From the Archives

The Southern Democrat, April 24, 1980

Hayden High’s new library completed

Students at Hayden High have waited a long time for their new library to be completed. This week, librarian Vicki Mayes and all her aides have been moving the books from the old library to the new one. The old auditorium was reconstructed to form the new library.

Growing business in Blount County

“A front-porch atmosphere” is what Brenda Hill calls it, referring to Blackwood Crossing Plants and Antiques. “Folks often come here on a Sunday afternoon just to sit in the swing, enjoy the breeze, and visit,” she said.

Brenda and her husband, Doug, recently expanded the offerings of their antique shop to include a greenhouse sharing their love of plants with Cleveland and Blount County.

The porch is adorned with hanging baskets, house plants, and cactus plants, providing a relaxing place to exchange ideas on the care and use of plants. Such exchange has become a favorite pastime and important issue for Brenda and her husband Doug.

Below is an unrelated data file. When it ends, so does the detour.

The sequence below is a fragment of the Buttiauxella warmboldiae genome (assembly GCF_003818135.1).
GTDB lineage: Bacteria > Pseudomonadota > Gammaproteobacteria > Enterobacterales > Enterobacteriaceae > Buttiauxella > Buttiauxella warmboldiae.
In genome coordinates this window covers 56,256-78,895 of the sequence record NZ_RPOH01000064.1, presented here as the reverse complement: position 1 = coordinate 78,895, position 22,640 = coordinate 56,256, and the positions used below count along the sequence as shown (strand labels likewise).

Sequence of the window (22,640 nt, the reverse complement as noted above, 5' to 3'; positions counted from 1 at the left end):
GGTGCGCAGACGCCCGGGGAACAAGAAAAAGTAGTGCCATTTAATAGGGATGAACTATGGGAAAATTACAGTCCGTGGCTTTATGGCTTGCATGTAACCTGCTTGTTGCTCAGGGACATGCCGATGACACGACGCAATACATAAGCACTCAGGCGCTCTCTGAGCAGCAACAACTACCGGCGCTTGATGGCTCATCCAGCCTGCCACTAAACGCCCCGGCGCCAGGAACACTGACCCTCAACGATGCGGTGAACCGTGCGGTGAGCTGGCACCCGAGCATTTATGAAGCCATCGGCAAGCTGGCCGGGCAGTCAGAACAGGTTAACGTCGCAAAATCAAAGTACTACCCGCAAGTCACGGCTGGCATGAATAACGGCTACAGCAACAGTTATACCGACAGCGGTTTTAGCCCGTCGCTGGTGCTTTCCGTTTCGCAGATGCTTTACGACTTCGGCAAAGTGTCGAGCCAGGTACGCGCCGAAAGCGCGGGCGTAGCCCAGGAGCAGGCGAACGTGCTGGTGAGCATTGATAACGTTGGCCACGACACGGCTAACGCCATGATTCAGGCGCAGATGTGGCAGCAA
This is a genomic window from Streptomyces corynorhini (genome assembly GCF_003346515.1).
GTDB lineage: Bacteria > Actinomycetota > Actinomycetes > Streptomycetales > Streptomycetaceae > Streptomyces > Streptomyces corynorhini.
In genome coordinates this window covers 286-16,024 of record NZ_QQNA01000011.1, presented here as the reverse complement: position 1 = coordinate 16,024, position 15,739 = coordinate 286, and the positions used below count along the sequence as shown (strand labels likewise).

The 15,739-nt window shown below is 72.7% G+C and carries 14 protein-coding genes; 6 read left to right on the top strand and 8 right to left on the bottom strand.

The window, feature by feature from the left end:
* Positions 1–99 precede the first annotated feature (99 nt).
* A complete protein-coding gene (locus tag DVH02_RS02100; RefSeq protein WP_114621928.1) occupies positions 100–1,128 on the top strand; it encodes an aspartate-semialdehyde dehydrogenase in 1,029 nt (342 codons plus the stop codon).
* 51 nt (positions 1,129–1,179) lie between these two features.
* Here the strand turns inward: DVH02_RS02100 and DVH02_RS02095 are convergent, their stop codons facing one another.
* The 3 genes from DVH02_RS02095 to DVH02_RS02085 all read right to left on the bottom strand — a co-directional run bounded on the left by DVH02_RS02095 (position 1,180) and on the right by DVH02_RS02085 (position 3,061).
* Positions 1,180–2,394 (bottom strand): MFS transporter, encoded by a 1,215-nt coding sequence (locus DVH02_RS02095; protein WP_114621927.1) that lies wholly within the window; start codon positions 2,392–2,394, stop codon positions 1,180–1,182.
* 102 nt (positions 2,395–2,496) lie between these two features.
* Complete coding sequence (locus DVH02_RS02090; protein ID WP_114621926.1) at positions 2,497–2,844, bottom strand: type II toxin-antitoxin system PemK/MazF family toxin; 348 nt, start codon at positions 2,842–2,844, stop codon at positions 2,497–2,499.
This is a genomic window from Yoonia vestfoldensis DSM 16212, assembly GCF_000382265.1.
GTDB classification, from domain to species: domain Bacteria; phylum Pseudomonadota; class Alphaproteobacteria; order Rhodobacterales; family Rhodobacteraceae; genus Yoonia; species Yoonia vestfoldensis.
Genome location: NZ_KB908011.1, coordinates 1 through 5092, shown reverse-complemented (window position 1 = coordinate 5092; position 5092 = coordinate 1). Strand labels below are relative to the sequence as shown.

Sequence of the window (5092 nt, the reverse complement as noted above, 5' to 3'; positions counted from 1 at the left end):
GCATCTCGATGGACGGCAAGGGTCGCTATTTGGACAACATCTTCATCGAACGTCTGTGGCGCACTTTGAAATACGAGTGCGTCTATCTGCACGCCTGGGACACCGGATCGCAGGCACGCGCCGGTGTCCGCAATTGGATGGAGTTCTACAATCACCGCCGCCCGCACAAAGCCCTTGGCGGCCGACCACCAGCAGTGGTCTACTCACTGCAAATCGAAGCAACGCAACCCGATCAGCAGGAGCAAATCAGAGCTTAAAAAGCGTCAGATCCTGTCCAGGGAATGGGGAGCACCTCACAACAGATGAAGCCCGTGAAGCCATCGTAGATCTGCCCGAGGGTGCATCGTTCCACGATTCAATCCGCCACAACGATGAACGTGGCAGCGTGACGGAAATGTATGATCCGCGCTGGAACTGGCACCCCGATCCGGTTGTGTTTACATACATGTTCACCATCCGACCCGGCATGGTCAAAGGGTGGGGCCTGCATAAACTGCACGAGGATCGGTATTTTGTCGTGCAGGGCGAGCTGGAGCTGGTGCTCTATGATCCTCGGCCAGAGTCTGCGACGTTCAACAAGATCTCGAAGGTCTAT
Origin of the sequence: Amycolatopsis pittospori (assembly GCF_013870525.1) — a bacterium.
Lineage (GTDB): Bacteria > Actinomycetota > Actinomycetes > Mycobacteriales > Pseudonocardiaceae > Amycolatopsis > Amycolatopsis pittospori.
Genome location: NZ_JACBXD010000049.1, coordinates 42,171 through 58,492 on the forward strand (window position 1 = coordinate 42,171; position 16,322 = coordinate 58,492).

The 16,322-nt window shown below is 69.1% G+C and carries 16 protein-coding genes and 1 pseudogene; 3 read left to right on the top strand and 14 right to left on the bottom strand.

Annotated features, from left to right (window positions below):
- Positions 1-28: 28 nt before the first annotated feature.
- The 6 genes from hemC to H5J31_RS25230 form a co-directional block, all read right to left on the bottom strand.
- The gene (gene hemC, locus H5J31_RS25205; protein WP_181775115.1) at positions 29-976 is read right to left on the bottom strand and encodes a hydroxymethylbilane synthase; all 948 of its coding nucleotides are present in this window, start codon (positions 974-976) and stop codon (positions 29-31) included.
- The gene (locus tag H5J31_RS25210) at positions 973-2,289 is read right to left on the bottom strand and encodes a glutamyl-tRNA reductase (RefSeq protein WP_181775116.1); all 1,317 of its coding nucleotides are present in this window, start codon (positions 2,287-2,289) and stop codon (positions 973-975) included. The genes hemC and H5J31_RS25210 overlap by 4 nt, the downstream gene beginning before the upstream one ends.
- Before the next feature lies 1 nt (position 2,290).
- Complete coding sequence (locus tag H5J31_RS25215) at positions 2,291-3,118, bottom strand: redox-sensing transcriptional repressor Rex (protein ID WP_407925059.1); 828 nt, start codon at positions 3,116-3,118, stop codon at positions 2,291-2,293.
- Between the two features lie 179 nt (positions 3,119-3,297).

Brenda and Doug wish to thank all the people of Blount County, who, they say, have made their business what it is today.

Students rehearse

OHS is a very busy place. Students are running here and there in various directions. More than 60 students are involved in “Bye, Bye Birdie,” which is less than two weeks away. Rehearsals begin at 7 a.m. and continue after school and into the night as students apply initiative, talent, and hard work to ready for the Broadway musical.

Writer wins award

Brenda M. Carr received a first place writing award for 1979 from the Alabama Press Association at the group’s annual convention. Carr’s winning feature entitled, “Indians, slaves, saltpeter shape farm’s history,” was written about Lee and Edna Oliver’s farm in the Clear Springs community. The Democrat writer previously won two other awards in 1976 and 1978.